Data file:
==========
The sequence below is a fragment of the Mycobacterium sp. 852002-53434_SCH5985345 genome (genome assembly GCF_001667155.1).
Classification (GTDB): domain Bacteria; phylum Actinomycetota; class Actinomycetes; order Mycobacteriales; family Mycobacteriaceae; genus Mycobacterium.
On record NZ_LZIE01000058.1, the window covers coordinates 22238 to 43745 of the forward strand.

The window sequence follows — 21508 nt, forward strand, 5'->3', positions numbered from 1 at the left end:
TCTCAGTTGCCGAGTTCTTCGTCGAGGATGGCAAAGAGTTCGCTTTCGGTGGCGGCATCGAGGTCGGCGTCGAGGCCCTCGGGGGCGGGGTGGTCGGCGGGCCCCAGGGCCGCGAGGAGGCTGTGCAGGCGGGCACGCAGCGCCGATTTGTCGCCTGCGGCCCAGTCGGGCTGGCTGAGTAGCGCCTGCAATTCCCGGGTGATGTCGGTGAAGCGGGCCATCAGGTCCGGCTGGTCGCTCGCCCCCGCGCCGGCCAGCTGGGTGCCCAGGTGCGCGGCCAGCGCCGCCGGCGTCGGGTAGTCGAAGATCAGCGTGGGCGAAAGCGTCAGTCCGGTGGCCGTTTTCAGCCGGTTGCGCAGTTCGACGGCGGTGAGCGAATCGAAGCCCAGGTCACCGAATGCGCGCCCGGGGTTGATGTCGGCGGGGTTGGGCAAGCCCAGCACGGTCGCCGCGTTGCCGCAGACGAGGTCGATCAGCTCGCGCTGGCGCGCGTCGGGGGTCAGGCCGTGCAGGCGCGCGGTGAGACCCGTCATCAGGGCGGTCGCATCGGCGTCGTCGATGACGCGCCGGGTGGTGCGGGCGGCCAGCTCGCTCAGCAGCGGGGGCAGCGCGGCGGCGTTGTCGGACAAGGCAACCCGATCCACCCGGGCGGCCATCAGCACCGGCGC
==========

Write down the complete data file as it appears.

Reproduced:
The sequence below is a fragment of the Mycobacterium sp. 852002-53434_SCH5985345 genome (genome assembly GCF_001667155.1).
Classification (GTDB): domain Bacteria; phylum Actinomycetota; class Actinomycetes; order Mycobacteriales; family Mycobacteriaceae; genus Mycobacterium.
On record NZ_LZIE01000058.1, the window covers coordinates 22238 to 43745 of the forward strand.

The window sequence follows — 21508 nt, forward strand, 5'->3', positions numbered from 1 at the left end:
TCTCAGTTGCCGAGTTCTTCGTCGAGGATGGCAAAGAGTTCGCTTTCGGTGGCGGCATCGAGGTCGGCGTCGAGGCCCTCGGGGGCGGGGTGGTCGGCGGGCCCCAGGGCCGCGAGGAGGCTGTGCAGGCGGGCACGCAGCGCCGATTTGTCGCCTGCGGCCCAGTCGGGCTGGCTGAGTAGCGCCTGCAATTCCCGGGTGATGTCGGTGAAGCGGGCCATCAGGTCCGGCTGGTCGCTCGCCCCCGCGCCGGCCAGCTGGGTGCCCAGGTGCGCGGCCAGCGCCGCCGGCGTCGGGTAGTCGAAGATCAGCGTGGGCGAAAGCGTCAGTCCGGTGGCCGTTTTCAGCCGGTTGCGCAGTTCGACGGCGGTGAGCGAATCGAAGCCCAGGTCACCGAATGCGCGCCCGGGGTTGATGTCGGCGGGGTTGGGCAAGCCCAGCACGGTCGCCGCGTTGCCGCAGACGAGGTCGATCAGCTCGCGCTGGCGCGCGTCGGGGGTCAGGCCGTGCAGGCGCGCGGTGAGACCCGTCATCAGGGCGGTCGCATCGGCGTCGTCGATGACGCGCCGGGTGGTGCGGGCGGCCAGCTCGCTCAGCAGCGGGGGCAGCGCGGCGGCGTTGTCGGACAAGGCAACCCGATCCACCCGGGCGGCCATCAGCACCGGCGC